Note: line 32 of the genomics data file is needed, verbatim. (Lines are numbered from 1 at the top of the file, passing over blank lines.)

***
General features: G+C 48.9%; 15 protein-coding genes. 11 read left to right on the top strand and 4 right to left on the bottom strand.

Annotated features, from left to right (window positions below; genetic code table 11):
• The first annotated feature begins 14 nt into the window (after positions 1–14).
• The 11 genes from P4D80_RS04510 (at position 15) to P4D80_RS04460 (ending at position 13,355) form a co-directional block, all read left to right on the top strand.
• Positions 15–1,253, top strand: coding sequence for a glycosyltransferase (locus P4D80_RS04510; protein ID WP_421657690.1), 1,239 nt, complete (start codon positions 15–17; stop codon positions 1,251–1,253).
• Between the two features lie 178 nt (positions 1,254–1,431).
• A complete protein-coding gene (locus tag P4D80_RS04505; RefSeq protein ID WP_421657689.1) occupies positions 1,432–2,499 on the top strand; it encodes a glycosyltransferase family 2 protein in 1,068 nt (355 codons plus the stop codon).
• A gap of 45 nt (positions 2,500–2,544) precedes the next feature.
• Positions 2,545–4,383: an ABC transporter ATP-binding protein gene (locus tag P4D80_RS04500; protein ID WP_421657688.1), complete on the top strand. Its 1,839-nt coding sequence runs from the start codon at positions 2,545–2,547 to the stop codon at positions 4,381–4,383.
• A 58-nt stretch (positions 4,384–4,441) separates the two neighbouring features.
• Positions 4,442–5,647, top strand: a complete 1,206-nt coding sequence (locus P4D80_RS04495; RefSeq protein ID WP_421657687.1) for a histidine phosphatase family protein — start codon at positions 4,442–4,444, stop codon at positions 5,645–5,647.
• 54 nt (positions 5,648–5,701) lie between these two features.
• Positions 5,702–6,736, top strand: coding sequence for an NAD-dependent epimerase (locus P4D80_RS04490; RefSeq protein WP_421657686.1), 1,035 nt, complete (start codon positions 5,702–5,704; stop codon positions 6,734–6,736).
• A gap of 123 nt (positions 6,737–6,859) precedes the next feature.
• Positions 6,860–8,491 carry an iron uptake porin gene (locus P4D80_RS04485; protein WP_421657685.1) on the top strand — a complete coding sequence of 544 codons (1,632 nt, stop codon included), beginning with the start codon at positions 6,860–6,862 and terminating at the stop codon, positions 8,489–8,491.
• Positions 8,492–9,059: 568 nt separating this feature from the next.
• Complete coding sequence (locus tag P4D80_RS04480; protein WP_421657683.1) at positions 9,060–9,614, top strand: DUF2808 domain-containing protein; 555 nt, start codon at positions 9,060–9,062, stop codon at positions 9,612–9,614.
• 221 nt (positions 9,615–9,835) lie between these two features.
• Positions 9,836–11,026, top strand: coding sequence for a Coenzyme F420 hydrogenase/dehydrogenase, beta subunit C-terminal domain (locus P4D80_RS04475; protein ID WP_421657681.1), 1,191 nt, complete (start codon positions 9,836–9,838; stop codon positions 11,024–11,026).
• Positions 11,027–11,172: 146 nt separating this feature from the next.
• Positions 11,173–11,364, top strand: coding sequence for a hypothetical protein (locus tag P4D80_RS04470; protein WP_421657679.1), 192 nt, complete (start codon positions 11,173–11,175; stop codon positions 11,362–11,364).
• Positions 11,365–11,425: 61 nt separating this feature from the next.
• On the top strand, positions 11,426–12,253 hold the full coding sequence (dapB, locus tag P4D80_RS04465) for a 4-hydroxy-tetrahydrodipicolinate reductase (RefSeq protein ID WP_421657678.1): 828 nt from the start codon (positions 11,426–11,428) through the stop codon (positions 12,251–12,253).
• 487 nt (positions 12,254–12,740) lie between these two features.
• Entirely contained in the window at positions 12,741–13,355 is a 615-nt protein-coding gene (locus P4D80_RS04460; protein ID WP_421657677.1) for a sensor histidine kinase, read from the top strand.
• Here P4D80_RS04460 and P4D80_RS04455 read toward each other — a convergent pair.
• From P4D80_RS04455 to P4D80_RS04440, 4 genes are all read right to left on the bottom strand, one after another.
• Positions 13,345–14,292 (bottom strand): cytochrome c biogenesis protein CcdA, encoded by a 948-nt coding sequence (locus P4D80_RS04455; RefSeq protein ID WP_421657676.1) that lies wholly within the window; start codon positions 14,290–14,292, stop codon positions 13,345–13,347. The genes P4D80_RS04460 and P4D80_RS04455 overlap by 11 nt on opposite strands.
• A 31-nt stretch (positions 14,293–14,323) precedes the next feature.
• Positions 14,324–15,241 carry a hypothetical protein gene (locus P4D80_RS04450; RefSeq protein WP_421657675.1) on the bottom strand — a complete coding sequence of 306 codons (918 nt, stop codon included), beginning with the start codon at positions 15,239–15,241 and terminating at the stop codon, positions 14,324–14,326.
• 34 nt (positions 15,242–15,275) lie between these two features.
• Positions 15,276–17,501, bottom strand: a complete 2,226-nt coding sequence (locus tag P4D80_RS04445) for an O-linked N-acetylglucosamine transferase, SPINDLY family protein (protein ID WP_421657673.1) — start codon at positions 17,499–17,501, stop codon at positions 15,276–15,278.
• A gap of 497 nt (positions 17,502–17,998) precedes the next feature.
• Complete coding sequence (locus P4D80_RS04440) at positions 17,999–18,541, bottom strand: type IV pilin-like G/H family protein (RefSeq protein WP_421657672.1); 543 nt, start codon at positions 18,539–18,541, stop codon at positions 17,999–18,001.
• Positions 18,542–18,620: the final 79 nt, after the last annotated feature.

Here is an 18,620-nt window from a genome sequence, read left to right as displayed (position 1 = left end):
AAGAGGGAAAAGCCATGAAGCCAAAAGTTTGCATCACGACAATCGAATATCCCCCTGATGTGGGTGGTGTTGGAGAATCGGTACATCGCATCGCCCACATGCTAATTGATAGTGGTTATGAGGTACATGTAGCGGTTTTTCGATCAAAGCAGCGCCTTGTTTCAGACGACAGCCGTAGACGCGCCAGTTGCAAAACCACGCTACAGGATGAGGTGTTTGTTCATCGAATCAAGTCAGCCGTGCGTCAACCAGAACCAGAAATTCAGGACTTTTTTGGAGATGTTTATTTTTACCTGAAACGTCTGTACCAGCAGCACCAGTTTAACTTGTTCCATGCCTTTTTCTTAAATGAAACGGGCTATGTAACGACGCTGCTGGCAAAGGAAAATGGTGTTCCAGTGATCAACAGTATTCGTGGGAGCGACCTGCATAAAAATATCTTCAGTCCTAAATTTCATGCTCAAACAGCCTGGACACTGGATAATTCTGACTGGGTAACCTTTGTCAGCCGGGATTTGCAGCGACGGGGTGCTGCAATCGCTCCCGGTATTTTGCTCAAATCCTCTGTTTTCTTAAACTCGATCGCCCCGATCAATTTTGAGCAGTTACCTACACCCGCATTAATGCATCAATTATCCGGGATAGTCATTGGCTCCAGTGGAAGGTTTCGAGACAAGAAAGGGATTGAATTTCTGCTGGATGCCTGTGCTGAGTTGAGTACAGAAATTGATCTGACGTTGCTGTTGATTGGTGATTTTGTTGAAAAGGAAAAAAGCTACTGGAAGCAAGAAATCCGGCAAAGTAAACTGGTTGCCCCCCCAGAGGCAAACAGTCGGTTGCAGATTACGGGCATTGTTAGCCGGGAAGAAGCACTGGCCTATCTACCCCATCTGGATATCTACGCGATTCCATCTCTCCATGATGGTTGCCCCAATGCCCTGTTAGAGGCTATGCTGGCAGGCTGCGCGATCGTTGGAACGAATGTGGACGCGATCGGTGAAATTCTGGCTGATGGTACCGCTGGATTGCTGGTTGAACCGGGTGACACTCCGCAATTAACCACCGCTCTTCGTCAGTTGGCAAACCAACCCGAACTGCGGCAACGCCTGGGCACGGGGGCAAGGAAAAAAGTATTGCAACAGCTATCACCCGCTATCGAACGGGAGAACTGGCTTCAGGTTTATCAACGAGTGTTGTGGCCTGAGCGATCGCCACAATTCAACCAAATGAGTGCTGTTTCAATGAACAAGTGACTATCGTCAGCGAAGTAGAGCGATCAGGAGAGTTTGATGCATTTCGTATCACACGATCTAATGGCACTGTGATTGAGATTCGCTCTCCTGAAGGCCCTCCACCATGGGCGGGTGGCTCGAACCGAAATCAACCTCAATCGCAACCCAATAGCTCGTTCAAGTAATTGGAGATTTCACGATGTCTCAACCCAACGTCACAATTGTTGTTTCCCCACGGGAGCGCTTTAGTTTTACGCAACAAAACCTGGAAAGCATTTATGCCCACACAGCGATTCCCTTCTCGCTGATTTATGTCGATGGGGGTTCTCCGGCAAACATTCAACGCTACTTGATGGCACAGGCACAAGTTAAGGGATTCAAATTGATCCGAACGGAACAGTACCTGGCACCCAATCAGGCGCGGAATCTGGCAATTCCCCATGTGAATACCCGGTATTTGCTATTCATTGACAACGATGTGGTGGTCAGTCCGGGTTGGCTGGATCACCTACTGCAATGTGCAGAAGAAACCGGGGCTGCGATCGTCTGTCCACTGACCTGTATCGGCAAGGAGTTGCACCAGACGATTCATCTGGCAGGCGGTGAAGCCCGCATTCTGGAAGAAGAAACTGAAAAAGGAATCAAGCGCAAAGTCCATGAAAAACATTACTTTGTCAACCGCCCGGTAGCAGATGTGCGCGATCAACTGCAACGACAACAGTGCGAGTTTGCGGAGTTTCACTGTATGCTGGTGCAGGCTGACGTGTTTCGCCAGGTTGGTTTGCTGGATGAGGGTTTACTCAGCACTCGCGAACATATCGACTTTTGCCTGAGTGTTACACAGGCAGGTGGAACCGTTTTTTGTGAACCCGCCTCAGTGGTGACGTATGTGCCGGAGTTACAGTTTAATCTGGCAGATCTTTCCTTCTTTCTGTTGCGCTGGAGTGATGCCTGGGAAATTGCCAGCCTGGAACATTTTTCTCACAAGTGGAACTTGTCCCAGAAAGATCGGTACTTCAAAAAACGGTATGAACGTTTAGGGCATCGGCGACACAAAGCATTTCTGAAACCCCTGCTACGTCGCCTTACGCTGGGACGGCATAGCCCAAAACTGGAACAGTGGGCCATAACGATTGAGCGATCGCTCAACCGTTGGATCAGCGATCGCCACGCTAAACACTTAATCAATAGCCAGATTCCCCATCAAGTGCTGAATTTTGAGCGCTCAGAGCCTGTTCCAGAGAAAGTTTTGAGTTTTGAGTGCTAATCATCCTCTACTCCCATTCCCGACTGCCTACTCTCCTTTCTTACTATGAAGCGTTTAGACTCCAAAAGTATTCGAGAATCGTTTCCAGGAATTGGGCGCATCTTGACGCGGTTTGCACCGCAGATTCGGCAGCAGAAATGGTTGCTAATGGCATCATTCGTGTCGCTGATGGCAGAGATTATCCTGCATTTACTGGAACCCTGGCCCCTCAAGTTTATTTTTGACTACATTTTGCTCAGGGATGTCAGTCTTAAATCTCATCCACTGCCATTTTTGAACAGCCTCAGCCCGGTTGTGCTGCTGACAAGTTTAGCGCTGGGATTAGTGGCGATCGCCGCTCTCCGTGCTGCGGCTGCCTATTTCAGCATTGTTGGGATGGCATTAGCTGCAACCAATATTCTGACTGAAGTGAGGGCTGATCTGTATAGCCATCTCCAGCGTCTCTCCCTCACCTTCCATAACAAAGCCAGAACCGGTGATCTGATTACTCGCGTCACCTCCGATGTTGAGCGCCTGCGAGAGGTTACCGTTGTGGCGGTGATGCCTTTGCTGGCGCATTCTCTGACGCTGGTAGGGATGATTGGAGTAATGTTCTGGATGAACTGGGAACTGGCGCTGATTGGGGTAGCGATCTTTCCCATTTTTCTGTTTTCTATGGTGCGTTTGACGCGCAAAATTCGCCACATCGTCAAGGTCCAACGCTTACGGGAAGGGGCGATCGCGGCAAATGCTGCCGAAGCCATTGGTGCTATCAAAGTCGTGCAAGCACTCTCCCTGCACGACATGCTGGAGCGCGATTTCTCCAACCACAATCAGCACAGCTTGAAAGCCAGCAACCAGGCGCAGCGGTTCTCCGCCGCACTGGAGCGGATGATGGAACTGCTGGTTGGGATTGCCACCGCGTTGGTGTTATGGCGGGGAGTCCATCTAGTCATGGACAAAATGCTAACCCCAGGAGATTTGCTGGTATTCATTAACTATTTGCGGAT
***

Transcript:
• Positions 15,276–17,501, bottom strand: a complete 2,226-nt coding sequence (locus tag P4D80_RS04445) for an O-linked N-acetylglucosamine transferase, SPINDLY family protein (protein ID WP_421657673.1) — start codon at positions 17,499–17,501, stop codon at positions 15,276–15,278.